We live in strange times. While women are being openly raped in Europe, and young White children, by the millions groomed by rape gangs in Britain, there has been a growing movement to out and expose powerful men, mainly in the US entertainment industry for sexual misadventures. We have covered the #MeeToo movement before, noting that there are certainly legitimate cases of rape and that the men responsible need to be brought before the law. However, as observed by Claire Berlinski in a recent article at The American Interest, these fully legitimate concerns have ballooned out of all proportion, and have grown into another feminist assault upon men:
“If you are reading this, it means I have found an outlet that has not just fired an editor for sexual harassment. This article circulated from publication to publication, like old-fashioned samizdat, and was rejected repeatedly with a sotto voce, “Don’t tell anyone. I agree with you. But no.” Friends have urged me not to publish it under my own name, vividly describing the mob that will tear me from limb to limb and leave the dingoes to pick over my flesh. It says something, doesn’t it, that I’ve been more hesitant to speak about this than I’ve been of getting on the wrong side of the mafia, al-Qaeda, or the Kremlin?
But speak I must. It now takes only one accusation to destroy a man’s life. Just one for him to be tried and sentenced in the court of public opinion, overnight costing him his livelihood and social respectability. We are on a frenzied extrajudicial warlock hunt that does not pause to parse the difference between rape and stupidity. The punishment for sexual harassment is so grave that clearly this crime—like any other serious crime—requires an unambiguous definition. We have nothing of the sort. In recent weeks, one after another prominent voice, many of them political voices, have been silenced by sexual harassment charges.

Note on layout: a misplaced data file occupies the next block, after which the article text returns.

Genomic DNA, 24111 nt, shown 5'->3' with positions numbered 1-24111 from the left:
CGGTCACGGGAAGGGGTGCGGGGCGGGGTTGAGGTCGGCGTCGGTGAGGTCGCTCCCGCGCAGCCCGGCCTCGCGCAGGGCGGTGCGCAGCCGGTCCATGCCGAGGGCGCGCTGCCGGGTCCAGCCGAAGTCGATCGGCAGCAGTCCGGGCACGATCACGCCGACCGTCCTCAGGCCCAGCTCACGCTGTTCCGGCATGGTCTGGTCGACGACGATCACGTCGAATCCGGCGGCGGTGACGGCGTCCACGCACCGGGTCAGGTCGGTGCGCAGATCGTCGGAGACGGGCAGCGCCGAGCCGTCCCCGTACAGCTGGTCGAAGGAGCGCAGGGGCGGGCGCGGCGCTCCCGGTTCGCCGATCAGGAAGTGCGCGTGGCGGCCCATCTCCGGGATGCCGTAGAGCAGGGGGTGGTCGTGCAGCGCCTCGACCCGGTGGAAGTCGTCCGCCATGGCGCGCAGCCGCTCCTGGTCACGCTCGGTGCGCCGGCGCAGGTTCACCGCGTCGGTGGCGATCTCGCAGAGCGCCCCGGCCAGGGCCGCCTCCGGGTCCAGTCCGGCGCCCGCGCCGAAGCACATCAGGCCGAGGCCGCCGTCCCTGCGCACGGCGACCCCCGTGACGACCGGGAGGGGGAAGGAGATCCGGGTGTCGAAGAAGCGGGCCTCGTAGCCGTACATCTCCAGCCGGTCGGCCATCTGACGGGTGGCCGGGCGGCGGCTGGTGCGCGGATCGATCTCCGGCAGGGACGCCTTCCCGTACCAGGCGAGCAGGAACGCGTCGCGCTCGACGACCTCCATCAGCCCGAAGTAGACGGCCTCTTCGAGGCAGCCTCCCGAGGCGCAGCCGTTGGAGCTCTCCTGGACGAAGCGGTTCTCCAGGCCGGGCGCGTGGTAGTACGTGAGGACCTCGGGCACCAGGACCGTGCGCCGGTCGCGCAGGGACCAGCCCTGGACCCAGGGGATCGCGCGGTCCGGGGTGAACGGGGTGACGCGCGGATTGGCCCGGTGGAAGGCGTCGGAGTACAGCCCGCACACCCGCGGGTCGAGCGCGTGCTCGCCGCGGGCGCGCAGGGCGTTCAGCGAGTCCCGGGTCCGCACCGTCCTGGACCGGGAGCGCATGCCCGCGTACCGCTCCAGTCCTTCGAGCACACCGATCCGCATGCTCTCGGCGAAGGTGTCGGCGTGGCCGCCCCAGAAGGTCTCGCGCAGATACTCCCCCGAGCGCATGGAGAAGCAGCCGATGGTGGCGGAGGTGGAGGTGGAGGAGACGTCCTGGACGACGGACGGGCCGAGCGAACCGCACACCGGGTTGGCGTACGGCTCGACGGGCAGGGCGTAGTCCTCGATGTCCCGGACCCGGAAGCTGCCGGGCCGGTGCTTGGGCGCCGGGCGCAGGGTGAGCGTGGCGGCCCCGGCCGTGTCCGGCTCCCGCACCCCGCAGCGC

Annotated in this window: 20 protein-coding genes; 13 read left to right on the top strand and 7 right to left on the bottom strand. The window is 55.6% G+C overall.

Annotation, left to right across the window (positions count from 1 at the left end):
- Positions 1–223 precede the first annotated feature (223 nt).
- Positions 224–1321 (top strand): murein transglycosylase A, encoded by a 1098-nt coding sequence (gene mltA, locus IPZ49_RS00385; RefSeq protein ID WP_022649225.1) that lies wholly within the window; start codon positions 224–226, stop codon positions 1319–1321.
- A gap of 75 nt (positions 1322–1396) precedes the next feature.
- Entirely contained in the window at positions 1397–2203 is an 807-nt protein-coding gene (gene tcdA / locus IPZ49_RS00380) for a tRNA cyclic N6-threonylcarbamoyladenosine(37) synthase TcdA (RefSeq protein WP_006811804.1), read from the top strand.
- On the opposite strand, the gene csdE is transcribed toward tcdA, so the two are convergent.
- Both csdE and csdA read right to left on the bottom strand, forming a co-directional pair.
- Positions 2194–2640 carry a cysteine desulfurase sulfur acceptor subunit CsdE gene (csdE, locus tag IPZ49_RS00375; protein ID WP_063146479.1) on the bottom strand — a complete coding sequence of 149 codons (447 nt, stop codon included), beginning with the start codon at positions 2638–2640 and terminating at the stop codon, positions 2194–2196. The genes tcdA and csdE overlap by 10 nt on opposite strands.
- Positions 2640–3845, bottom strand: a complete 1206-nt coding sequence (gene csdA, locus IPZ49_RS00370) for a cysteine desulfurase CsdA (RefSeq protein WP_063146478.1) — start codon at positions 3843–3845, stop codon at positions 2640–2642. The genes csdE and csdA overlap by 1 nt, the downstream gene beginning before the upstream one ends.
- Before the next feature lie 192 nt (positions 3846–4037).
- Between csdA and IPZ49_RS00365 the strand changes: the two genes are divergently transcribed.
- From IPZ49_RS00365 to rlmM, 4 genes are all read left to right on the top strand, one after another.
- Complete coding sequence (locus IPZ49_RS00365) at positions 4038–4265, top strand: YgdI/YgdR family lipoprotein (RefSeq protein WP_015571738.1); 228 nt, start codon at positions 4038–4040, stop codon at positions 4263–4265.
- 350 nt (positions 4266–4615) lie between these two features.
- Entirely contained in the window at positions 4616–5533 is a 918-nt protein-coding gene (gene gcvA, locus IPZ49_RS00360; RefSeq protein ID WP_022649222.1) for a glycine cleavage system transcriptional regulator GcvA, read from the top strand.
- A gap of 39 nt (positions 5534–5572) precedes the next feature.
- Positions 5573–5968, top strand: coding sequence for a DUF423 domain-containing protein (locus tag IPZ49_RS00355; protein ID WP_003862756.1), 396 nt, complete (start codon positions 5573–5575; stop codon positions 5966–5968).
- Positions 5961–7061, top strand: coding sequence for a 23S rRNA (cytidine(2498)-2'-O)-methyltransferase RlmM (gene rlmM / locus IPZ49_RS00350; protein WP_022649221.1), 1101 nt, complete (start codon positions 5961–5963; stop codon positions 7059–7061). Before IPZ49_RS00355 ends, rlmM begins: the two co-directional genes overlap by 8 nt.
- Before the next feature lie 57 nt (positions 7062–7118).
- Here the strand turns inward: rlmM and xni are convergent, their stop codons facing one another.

Not one of these cases has yet been adjudicated in a court of law. Leon Wieseltier, David Corn, Mark Halperin, Michael Oreskes, Al Franken, Ken Baker, Rick Najera, Andy Signore, Jeff Hoover, Matt Lauer, even Garrison Keillor—all have received the professional death sentence. Some of the charges sound deadly serious. But others—as reported anyway—make no sense. I can’t say whether the charges against these men are true; I wasn’t under the bed. But even if true, some have been accused of offenses that aren’t offensive, or offenses that are only mildly so—and do not warrant total professional and personal destruction.”
This is all true. A legitimate burst of anger against evil in Hollywood against women has spiralled out of control. I am naturally cynical because some of the politically correct women championing the US movement, were quite willing to work with the rapists before all of this was exposed, but now that it is safe for their careers, well, they too can play the victim. But, most of all I am cynical about protests that ignores the plight of women in Europe, where brutality found in a war zone has become part of life: